Live Review

Amy Helm's Handsome Strangers

Amy Helm on February 17, 2016

Watching Amy Helm perform is like witnessing an exorcism. But in her case, happy little demons come tumbling out to play, cavorting around her ankles, keeping her bobbing and weaving with the throbbing pulse of her music. She's in a church tonight, but that doesn't inhibit her, or her musical devils. She's possessed, but content with it, the sounds taking control of her, body and soul.

Helm and her band the Handsome Strangers are holding a one night revival service in the middle of the week at the former St. Andrews Church in Wilmington, N.C. Now known as the Brooklyn Arts Center, the 120-year-old sanctuary with its 60 foot ceiling swooshes the sound around like a gargling giant, spewing it back out in fine droplets that penetrate the skin, baptizing the congregation with a soulful, gospel fervor.
Helm comes out roaring like a blast furnace on “Didn't It Rain,” a '20s gospel standard interpreted by Sister Rosetta Tharpe in'48, Mahalia Jackson in '54 and even taken a whack at by Tom Jones in 2010. Helm's version sounds Sheryl Crow-ish, but with more oomph, Helm bustin' loose at the seams over the Strangers' Latin- flavored reggae arrangement. It's the title cut from her latest release, which she'll feature tonight almost in its entirety. That segues into Ann Peeble's “Cant Stand The Rain,” Helm raising Ann Peebles' funky soul to another level, wailing gospel set to the thinly disguised melody of Sam And Dave's soul classic, “I'm A Soul Man.”

The Handsome Strangers are a hellacious bar band that bring it hard and nasty but can drop it down to a whisper and take control of any room's attention and respect at any volume. Guitarist Daniel Littleton is mesmerizing, playing most of the set on a beat-up acoustic that looks like Willie Nelson might have sat on it for a whole tour. But the sounds Littelton gets out of it are more what you'd expect from U2's The Edge and Jimi Hendrix. What makes it even more mind-altering is that Littelton bears an uncanny resemblance to Dave Matthews. You have to keep shaking your head and saying, “No, no, it just can't be.”

But Littleton dispels any Matthews hangover afterimages as soon as his fingers hit the strings, plucking out muscular Bakersfield honky-tonk licks on “Heat Lightning,” laying down church bell gospel chords on “Rescue Me.”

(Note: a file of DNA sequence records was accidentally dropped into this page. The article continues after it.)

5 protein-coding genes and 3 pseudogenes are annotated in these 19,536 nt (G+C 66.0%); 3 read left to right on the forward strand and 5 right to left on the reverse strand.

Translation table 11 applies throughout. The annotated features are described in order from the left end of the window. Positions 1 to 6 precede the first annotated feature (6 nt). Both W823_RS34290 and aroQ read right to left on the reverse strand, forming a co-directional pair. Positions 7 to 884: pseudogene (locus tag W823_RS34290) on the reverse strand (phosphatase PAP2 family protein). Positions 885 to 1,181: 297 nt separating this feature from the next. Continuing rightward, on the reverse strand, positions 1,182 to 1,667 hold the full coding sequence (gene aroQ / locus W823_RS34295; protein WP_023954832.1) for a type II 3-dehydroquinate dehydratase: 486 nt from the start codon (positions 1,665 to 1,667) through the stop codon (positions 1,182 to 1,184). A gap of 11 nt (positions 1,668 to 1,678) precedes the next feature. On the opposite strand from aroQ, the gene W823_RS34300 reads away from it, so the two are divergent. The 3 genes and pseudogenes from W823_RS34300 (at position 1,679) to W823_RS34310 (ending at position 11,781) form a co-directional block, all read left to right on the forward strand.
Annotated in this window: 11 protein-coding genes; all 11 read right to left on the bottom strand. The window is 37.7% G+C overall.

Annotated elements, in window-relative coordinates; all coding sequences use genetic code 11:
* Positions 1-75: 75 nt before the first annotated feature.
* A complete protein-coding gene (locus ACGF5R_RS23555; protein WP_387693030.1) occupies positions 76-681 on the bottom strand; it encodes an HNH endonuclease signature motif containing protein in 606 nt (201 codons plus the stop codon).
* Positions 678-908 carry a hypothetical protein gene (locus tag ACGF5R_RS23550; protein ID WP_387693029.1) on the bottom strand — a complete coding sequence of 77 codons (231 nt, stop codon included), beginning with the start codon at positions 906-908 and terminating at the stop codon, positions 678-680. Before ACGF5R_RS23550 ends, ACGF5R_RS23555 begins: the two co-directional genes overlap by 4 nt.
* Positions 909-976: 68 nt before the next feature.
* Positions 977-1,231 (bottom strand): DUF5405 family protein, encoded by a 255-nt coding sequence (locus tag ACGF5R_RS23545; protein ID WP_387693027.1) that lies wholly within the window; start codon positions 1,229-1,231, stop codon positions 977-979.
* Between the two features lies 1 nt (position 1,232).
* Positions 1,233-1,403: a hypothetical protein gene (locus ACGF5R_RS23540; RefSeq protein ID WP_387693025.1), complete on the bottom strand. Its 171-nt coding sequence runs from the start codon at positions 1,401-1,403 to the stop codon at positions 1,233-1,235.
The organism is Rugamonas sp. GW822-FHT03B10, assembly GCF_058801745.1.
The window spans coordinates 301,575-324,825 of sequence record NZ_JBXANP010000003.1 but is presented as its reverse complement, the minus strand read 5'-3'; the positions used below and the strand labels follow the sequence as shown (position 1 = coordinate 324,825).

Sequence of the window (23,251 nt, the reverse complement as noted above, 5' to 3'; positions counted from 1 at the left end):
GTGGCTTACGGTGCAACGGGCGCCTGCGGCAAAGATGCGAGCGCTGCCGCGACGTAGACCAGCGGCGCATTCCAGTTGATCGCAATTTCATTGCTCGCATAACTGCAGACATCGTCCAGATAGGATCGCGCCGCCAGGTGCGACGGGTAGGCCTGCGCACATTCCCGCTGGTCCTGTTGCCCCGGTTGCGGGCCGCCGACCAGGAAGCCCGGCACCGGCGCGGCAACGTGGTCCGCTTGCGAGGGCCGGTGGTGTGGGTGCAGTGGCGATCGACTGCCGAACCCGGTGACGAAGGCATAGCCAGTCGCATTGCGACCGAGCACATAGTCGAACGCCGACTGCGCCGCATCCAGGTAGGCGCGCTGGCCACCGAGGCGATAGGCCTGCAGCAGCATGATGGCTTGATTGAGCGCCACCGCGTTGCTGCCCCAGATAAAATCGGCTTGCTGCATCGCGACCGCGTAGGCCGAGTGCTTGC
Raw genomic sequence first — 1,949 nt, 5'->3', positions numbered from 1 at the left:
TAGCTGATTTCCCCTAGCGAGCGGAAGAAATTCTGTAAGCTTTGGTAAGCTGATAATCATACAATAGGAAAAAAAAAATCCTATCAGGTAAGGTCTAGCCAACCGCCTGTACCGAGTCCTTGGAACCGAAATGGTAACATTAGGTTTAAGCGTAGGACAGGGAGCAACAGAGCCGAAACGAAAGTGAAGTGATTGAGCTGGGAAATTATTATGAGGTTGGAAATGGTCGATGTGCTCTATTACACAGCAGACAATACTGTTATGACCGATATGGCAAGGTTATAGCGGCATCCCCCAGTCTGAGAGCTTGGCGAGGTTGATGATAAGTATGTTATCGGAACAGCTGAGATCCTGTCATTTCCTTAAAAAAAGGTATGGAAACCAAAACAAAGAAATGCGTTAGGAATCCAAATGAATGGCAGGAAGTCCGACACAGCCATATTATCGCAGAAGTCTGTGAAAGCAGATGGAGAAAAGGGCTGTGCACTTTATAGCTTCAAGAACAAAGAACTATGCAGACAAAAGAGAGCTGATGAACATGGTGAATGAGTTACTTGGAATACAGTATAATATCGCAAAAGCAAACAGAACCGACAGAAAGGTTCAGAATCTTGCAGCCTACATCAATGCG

Amy provides the chop on electric mandola for “Bye Bye Love,” wailing high and lonesomely on the rollicking mountainous melody. She looks petite and fluffy, but can belt it out like a bulldozer. “Sing To Me” sounds like a Dolly Parton-flavored Appalachian hymn, Helm moaning celestially over Littelton's churchy folk strings.

She's opening for Anders Osborne tonight, so the crowd is a bit loud, but quietens right down when Helm tells them that this is a very quiet mic, as bassist Adam Minkoff  and Littleton gather round a condenser mic center stage with Helm for some gorgeous family style harmony on Springsteen's “Atlantic City.” It's especially touching because it recalls Levon's magnificent performance of it captured live at MerleFest in '08. But this version is a bit different, transformed from bluegrass to a second line strut with by the addition of a bass drum to the mix.

The Handsome Strangers sound like a family band. Littelton contributes to the songwriting with Helm, and drummer David Berger's heartbeat keeps the band pumping jauntily along.

Helm and the Strangers totally transform Little Richard's “Slippin and a Slidin'” to hellbilly throwdown that Littleton rips to shreds, then Berger strips down to a solo skittering backbeat before Helm comes back in and rocks it out country style.

“That was a Tina Turner song,” Helm announces after a tonsil stretching exercise on Turner's “Movin' On.”

Bob Dylan's “Meet Me In The Morning” sends Littleton into a full blown psychedelic fit, head buried in the speakers, guitar screaming with feedback as he tries to resurrect Hendrix.

Helm got the crowd to quiet down once again for another condenser mic gathering on “Gloryland,” and it's a stunner. The three part harmony is so gorgeous it brings tears to your eyes, Minkoff  reaching up to gloryland at the end for some shimmering grace notes.

The Strangers go back to church for the closer, but this time the worshiping is of the jump up and down variety. Sam Cooke's “Good News” is a secular song, but he's just switched a heavenly homecoming for his beloved's return. Helm and company are pretty damn excited about it, ripping along at a breakneck pace, Littelton attacking his guitar with the frantic brush strokes of a mandolin player, Helm hollerin' and a-cryin', jumpin' out of her skin with the joy of spreading the good news.

It was a blessing to get to see Amy's daddy perform 'round these parts, and it's a great pleasure to see his daughter carrying on his tradition with her own special twist on it. She told the crowd she was impressed with how friendly folks were round here and how much she liked the food: “Been eatin' a lot of fried chicken,” she said with a big grin. Wellsir, if that's what it takes to get you back among us, just let us know when and we'll whomp up a wheelbarrow full of friendly fried chicken for your return visit. Just make it soon- we're already cravin' more.

Very well written and enthusiastic review but needed a bit better fact checking. Byron Isaacs was not with Amy on this tour or at this show. The wonderful bass player was Adam Minkoff.

Thanks for catching  that, Susan. My apologies to Mr. Minkoff, who is indeed the bassist on the tour and deserves to be recognized for his talents. I have corrected  it in the article.